Afgantsy: The Russians in Afghanistan, 1979-89 Braithwaite Rodric In a timely and eye-opening book Rodric Braithwaite examines the Russian experience in that most recent war in Afghanistan (after Alexander's conquests and the many British imperial wars and skirmishes). Largely basing his account on Russian sources and interviews he shows the war through the eyes of the Russians themselves - politicians, officers, soldiers, advisers, journalists, women. As former ambassador to Moscow, Rodric Braithwaite brings unique insights to the Soviet war in Afghanistan. The story has been distorted not only by Cold War propaganda but also by the myths of the nineteenth century Great Game. It moves from the high politics of the Kremlin to the lonely Russian conscripts in isolated mountain outposts. The parallels with Afghanistan today speak for themselves. A superb achievement of narrative history, sensitive writing and exciting fresh research: so wrote Simon Sebag Montefiore about Rodric Braithwaite's bestseller Moscow 1941. But those words, and many others of praise that were given it, could equally apply to his new book.
Nijinsky. A Life Moore Lucy He achieves the miraculous, the sculptor Auguste Rodin wrote of dancer Vaslav Nijinsky. He embodies all the beauty of classical frescoes and statues. Like so many since, Rodin recognised that in Nijinsky classical ballet had one of the greatest and most original artists of the twentieth century, in any genre. Immersed in the world of dance from his childhood, he found his natural home in the Imperial Theatre and the Ballets Russes, he had a powerful sponsor in Sergei Diaghilev - until a dramatic and public failure ended his career and set him on a route to madness. As a dancer, he was acclaimed as godlike for his extraordinary grace and elevation, but the opening of Stravinsky's The Rite of Spring saw furious brawls between admirers of his radically unballetic choreography and horrified traditionalists. Nijinsky's story has lost none of its power to shock, fascinate and move. Adored and reviled in his lifetime, his phenomenal talent was shadowed by schizophrenia and an intense but destructive relationship with his lover, Diaghilev. I am alive he wrote in his diary, and so I suffer. In the first biography for forty years, Lucy Moore examines a career defined by two forces - inspired performance and an equally headline-grabbing talent for controversy, which tells us much about both genius and madness. This is the full story of one of the greatest figures of the twentieth century, comparable to the work of Rosamund Bartlett or Sjeng Scheijen.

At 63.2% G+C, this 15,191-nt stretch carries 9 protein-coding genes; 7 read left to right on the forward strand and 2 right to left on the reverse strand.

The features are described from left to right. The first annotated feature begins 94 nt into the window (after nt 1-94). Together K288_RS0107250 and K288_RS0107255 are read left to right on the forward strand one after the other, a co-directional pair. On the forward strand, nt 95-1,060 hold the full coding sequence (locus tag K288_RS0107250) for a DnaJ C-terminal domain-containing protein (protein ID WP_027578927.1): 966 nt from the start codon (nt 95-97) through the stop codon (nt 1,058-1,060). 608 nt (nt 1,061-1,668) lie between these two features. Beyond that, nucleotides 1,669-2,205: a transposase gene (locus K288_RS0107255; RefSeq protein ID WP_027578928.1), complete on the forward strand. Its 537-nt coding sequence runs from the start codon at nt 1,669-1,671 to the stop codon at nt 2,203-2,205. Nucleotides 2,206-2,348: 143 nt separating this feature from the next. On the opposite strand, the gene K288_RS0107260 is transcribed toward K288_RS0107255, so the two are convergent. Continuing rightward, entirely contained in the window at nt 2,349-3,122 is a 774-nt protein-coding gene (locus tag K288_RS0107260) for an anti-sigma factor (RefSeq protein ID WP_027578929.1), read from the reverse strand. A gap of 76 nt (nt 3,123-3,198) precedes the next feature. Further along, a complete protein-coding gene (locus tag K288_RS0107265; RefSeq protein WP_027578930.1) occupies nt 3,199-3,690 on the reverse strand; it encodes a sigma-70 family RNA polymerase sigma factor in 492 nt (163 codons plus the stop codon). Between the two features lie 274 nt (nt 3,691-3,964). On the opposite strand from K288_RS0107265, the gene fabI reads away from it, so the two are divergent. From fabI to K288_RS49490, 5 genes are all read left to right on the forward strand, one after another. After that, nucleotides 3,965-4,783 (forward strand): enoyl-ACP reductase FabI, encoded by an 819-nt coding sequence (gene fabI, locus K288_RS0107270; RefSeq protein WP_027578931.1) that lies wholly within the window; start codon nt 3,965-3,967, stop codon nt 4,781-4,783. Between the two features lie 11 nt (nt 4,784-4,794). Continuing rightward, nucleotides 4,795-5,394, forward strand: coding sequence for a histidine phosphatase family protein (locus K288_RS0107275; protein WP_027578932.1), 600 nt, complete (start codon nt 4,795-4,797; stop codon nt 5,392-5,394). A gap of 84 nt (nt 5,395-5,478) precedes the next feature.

Sounds Appealing. The Passionate Story of English Pronunciation Crystal David It's not what you say, it's the way that you say it... So is it demonstrate or demonstrate? Advertise or advertise? Controversy or controversy? There have long been debates about pronunciation, and Britain's best-loved linguistic expert, David Crystal, is here to tell us why, and how, we pronounce words as we do. Outlining the different effects created by pronunciation and the delivery of speech - from Eliza Doolittle to Winston Churchill - Sounds Appealing examines how phonetics and pronunciation shape our identity. As entertaining as it is enlightening, both casual and committed linguists alike will be utterly intrigued by the peculiarities of pronunciation. Equipping his readers with a present and historical knowledge of phonetics and linguistics, David Crystal will have you delighting in the intricacies and eccentricities of spoken English.
Sounds Appealing. The Passionate Story of English Pronunciation Crystal David It's not what you say, it's the way that you say it... There have long been debates about "correct" pronunciation in the English language, and Britain's most distinguished linguistic expert, David Crystal, is here to set the record straight. Sounds Appealing tells us exactly why, and how, we pronounce words as we do. Pronunciation is integral to communication, and is tailored to meet the demands of the two main forces behind language: intelligibility and identity. Equipping his readers with knowledge of phonetics, linguistics and physiology - with examples ranging from Eliza Doolittle to Winston Churchill - David Crystal explores the origins of regional accents, how they are influenced by class and education, and how their peculiarities have changed over time.
The Story of English in 100 Words Crystal David Featuring Latinate and Celtic words, weasel words and nonce-words, ancient word (loaf) to advanced (twittersphere) and spanning the indispensable words that shape our tongue (and, what) to the more fanciful (fopdoodle), the author takes us along the winding byways of language via the rude, the obscure and the downright surprising.